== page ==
Welcome to My Red Cape. Long ago in another time my husband Jack and I lived in a little old red house. It was the stuff of dreams to us for the few years that we were there. I live there still a number of hours every day in imagination, with old dolls and paintings and fabrics and feather trees. I draw inspiration and happiness from the memories of that space in time and share some of it here with friends who remember how to step with Alice through the looking glass and take delight in whimsies and antiquities.

For more than sixty years I have studied, collected, repaired, and bought and sold antique dolls. They have been back ground music in my life at every stage, sometimes louder, sometimes subdued, but always there with me. To see only the posts about dolls on this blog, click the banner on the right titled Dolls for My Red Cape. Keep clicking “Older Posts” to see more. Some of the posts featuring rug hooking are gathered under the banner For Cathy. From time to time items are offered for sale under the banner “O’Neill’s Antiques” which was our shop name for many years. ~Edyth O’Neill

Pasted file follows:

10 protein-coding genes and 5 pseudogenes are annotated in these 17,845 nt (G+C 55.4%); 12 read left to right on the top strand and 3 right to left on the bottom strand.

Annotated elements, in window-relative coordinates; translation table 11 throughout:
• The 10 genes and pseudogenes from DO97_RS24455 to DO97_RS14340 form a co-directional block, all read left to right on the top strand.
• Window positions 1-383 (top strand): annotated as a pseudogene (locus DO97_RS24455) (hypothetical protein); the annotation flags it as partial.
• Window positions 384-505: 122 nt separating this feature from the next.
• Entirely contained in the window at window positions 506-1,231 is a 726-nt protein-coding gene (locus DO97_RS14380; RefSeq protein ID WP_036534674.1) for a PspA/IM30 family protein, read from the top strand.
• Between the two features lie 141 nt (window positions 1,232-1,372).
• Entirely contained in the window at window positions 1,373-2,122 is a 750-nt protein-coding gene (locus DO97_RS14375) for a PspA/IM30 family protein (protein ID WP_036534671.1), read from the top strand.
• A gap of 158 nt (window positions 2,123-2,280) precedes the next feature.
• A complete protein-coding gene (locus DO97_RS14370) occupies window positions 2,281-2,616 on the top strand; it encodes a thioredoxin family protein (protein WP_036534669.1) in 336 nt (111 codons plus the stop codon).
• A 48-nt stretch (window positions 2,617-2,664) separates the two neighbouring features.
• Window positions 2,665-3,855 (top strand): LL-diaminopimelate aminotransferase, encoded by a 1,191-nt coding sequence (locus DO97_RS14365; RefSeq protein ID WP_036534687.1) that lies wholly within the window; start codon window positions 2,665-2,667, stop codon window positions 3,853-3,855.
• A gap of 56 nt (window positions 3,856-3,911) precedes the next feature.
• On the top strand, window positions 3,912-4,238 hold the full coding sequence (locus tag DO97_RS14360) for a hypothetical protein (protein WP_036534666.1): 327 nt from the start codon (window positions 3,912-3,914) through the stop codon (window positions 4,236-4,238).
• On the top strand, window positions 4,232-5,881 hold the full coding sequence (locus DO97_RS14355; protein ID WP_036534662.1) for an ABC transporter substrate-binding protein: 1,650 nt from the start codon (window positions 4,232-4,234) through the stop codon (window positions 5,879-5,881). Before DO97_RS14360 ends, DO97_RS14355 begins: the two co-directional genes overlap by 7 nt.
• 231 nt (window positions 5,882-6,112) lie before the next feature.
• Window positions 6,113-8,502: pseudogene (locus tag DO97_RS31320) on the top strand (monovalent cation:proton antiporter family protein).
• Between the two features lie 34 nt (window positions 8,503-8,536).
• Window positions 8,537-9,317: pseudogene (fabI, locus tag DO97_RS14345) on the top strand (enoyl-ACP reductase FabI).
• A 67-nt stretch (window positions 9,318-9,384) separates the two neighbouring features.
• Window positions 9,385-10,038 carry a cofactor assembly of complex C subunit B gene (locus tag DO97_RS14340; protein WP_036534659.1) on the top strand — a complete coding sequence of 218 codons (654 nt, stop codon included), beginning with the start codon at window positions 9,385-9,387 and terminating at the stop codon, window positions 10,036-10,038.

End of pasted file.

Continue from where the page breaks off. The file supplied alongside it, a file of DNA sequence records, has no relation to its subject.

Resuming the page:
Friday, March 27, 2015

How to Clean Wax Dolls

 

I have dozens of doll projects, a few of which are being worked with now. The nice blond paper mache head getting a new body is an American doll not found too often.  Her facial paint is pristine, never mind the loss of a bit of shoulder plate. 


I ordered a nice pair of old wax over papier mache arms for a doll needing them. They will do very well, To clean them I will use some Johnson's paste wax on a soft cloth. This is a good way to carefully clean soiled wax dolls, taking care not to remove any wax that is painted and must stay,  dirty or not!  Some wax and wax overs have eyebrows and lips painted under the wax and others are painted on top of it.  Determine carefully which case you have before trying this.  e 

Tasha Tudor loved Dolls.